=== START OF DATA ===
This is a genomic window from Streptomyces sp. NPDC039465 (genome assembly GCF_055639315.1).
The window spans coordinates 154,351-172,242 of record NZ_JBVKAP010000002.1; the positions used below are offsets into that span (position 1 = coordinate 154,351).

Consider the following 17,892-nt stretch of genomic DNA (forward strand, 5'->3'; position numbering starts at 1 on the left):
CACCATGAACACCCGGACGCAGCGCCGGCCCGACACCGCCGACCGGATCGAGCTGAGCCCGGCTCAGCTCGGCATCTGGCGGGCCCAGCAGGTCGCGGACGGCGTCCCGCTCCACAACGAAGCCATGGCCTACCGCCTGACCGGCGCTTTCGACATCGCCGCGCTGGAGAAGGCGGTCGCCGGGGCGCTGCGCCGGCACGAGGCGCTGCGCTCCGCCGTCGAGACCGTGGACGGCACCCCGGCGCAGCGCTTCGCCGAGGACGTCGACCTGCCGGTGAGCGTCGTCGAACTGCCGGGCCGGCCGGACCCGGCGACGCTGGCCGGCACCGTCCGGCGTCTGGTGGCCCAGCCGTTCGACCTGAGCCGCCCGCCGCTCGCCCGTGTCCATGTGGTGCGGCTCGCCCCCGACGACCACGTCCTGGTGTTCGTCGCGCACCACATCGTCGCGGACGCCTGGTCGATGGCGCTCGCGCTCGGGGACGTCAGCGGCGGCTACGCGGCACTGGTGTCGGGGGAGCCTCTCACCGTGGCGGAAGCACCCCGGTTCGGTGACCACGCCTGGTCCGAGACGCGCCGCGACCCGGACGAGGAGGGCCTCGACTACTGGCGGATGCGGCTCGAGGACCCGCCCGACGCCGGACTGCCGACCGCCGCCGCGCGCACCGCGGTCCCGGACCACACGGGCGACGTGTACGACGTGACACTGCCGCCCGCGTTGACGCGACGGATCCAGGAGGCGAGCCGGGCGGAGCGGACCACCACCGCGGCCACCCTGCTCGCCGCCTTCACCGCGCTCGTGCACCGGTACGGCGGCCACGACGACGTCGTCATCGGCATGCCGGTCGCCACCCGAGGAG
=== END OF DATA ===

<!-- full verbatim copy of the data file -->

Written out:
This is a genomic window from Streptomyces sp. NPDC039465 (genome assembly GCF_055639315.1).
The window spans coordinates 154,351-172,242 of record NZ_JBVKAP010000002.1; the positions used below are offsets into that span (position 1 = coordinate 154,351).

Consider the following 17,892-nt stretch of genomic DNA (forward strand, 5'->3'; position numbering starts at 1 on the left):
CACCATGAACACCCGGACGCAGCGCCGGCCCGACACCGCCGACCGGATCGAGCTGAGCCCGGCTCAGCTCGGCATCTGGCGGGCCCAGCAGGTCGCGGACGGCGTCCCGCTCCACAACGAAGCCATGGCCTACCGCCTGACCGGCGCTTTCGACATCGCCGCGCTGGAGAAGGCGGTCGCCGGGGCGCTGCGCCGGCACGAGGCGCTGCGCTCCGCCGTCGAGACCGTGGACGGCACCCCGGCGCAGCGCTTCGCCGAGGACGTCGACCTGCCGGTGAGCGTCGTCGAACTGCCGGGCCGGCCGGACCCGGCGACGCTGGCCGGCACCGTCCGGCGTCTGGTGGCCCAGCCGTTCGACCTGAGCCGCCCGCCGCTCGCCCGTGTCCATGTGGTGCGGCTCGCCCCCGACGACCACGTCCTGGTGTTCGTCGCGCACCACATCGTCGCGGACGCCTGGTCGATGGCGCTCGCGCTCGGGGACGTCAGCGGCGGCTACGCGGCACTGGTGTCGGGGGAGCCTCTCACCGTGGCGGAAGCACCCCGGTTCGGTGACCACGCCTGGTCCGAGACGCGCCGCGACCCGGACGAGGAGGGCCTCGACTACTGGCGGATGCGGCTCGAGGACCCGCCCGACGCCGGACTGCCGACCGCCGCCGCGCGCACCGCGGTCCCGGACCACACGGGCGACGTGTACGACGTGACACTGCCGCCCGCGTTGACGCGACGGATCCAGGAGGCGAGCCGGGCGGAGCGGACCACCACCGCGGCCACCCTGCTCGCCGCCTTCACCGCGCTCGTGCACCGGTACGGCGGCCACGACGACGTCGTCATCGGCATGCCGGTCGCCACCCGAGGAG